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enbw

Equivalent noise bandwidth

Description

example

bw = enbw(window) returns the two-sided equivalent noise bandwidth, bw, for a uniformly sampled window, window. The equivalent noise bandwidth is normalized by the noise power per frequency bin.

example

bw = enbw(window,fs) returns the two-sided equivalent noise bandwidth, bw, in Hz.

Examples

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Determine the equivalent noise bandwidth of a Hamming window 1000 samples in length.

bw = enbw(hamming(1000))
bw = 1.3638

Determine the equivalent noise bandwidth in Hz of a flat top window 10000 samples in length. The sample rate is 44.1 kHz.

bw = enbw(flattopwin(10000),44.1e3)
bw = 16.6285

Obtain the equivalent rectangular noise bandwidth of a 128-sample Hann window.

Generate the window and compute its discrete Fourier transform over 2048 frequencies. Shift the transform so it is centered at zero frequency and compute its squared magnitude.

lw = 128;
win = hann(lw);
lt = 2048;
windft = fftshift(fft(win,lt));

ad = abs(windft).^2;
mg = max(ad);

Specify a sample rate of 1 kHz. Use enbw to compute the equivalent noise bandwidth of the window and verify that the value coincides with the definition.

fs = 1000;

bw = enbw(win,fs)
bw = 11.8110
bdef = sum((win).^2)/sum(win)^2*fs
bdef = 11.8110

Plot the squared magnitude of the window. Overlay a rectangle with height equal to the peak of the squared magnitude and width equal to the equivalent noise bandwidth.

freq = -fs/2:fs/lt:fs/2-fs/lt;

plot(freq,ad, ...
    bw/2*[-1 -1 1 1],mg*[0 1 1 0],'--')
xlim(bw*[-1 1])

Figure contains an axes object. The axes object contains 2 objects of type line.

Verify that the area of the rectangle contains the same total power as the window.

Adiff = trapz(freq,ad)-bw*mg
Adiff = 7.2760e-12

Repeat the computation using normalized frequencies. Find the equivalent noise bandwidth of the window. Verify that enbw gives the same value as the definition.

bw = enbw(win)
bw = 1.5118
bdef = sum((win).^2)/sum(win)^2*lw
bdef = 1.5118

Plot the squared magnitude of the window. Overlay a rectangle with height equal to the peak of the squared magnitude and width equal to the equivalent noise bandwidth.

freqn = -1/2:1/lt:1/2-1/lt;

plot(freqn,ad, ...
    bw/2*[-1 -1 1 1]/lw,mg*[0 1 1 0],'--')
xlim(bw*[-1 1]/lw)

Figure contains an axes object. The axes object contains 2 objects of type line.

Verify that the area of the rectangle contains the same total power as the window.

Adiff = trapz(freqn,ad)-bw*mg/lw
Adiff = 0

Input Arguments

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Uniformly sampled window vector, specified as a row or column vector with real-valued elements.

Example: hamming(1000)

Data Types: double | single

Sampling frequency, specified as a positive scalar.

Output Arguments

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Equivalent noise bandwidth, specified as a positive scalar.

Data Types: double | single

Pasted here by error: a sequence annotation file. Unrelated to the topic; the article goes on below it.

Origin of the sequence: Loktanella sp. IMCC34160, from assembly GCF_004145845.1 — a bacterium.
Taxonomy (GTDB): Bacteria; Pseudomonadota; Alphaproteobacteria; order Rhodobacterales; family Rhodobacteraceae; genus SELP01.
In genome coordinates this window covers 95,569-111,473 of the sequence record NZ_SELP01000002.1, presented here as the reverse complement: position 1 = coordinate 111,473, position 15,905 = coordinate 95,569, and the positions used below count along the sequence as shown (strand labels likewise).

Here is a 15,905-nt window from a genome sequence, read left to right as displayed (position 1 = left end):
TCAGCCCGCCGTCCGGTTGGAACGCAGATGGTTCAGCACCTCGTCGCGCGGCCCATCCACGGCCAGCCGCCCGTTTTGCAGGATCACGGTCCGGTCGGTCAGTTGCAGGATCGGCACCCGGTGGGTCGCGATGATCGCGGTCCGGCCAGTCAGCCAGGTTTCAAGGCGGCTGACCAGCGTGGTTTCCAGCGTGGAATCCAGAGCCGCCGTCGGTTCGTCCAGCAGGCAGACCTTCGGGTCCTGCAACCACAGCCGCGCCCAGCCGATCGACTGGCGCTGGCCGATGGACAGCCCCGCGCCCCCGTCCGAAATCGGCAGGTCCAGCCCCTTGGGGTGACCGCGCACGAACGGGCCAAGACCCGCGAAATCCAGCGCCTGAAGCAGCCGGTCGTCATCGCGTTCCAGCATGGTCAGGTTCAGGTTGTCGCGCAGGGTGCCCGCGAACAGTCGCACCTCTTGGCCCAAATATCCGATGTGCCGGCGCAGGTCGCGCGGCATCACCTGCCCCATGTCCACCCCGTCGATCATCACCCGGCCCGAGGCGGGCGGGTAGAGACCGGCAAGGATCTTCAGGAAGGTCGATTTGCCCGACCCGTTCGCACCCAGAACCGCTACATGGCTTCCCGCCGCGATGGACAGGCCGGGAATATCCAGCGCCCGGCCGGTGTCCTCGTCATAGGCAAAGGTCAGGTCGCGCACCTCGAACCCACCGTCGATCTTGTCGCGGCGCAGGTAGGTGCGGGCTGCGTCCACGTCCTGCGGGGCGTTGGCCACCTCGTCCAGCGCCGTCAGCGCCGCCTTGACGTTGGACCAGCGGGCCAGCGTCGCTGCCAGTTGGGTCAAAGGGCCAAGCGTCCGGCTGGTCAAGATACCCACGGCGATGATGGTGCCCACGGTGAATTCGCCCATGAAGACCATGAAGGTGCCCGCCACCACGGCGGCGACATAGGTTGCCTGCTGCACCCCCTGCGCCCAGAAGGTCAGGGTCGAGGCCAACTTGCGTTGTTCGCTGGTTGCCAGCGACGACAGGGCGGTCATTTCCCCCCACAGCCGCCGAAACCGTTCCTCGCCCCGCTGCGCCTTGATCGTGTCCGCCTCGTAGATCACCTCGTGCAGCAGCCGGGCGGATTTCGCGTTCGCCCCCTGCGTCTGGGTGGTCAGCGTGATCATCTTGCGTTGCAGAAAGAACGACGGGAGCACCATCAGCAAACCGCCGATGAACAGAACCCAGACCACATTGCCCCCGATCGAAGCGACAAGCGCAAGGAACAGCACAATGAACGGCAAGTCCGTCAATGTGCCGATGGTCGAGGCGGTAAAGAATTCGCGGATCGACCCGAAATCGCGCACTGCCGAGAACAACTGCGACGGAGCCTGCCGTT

More About

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Equivalent Noise Bandwidth

The total power contained in a window is the area under the curve produced by the squared magnitude of the Fourier transform of the window. The equivalent noise bandwidth of the window is the width of a rectangle with height equal to the peak of the squared magnitude of the Fourier transform and area equal to the total power.

Parseval's theorem states that the total energy for the N-sample window w(n) equals the sum of the squared magnitudes of the time-domain window samples or the integral over frequency of the squared magnitude of the Fourier transform of the window:

1/21/2|W(f)|2df=n|w(n)|2.

The power spectrum of the window has peak magnitude at f = 0:

|W(0)|2=|nw(n)|2.

To find the width of the equivalent rectangle, and thus the equivalent noise bandwidth, divide the area by the height:

1/21/2|W(f)|2df|W(0)|2=n|w(n)|2|nw(n)|2.

When a sample rate fs is specified, enbw returns the previous expression multiplied by fs:

ENBW=fsn|w(n)|2|nw(n)|2.

For normalized frequencies, the function divides by the bin width, fs/N:

ENBW=Nn|w(n)|2|nw(n)|2.

See Equivalent Rectangular Noise Bandwidth for an example that, for a given window:

  • Compares the result of enbw to the definition for a specified sample rate and for normalized frequencies.

  • Plots the equivalent rectangular bandwidth over the magnitude spectrum of the window.

  • Verifies that the total power contained in the window is the same as the power contained in a rectangle with height equal to the peak squared magnitude of the Fourier transform of the window and width equal to the equivalent noise bandwidth.

References

[1] harris, fredric j. “On the Use of Windows for Harmonic Analysis with the Discrete Fourier Transform.” Proceedings of the IEEE®. Vol. 66, January 1978, pp. 51–83.

Extended Capabilities

C/C++ Code Generation
Generate C and C++ code using MATLAB® Coder™.

Version History

Introduced in R2013a

See Also

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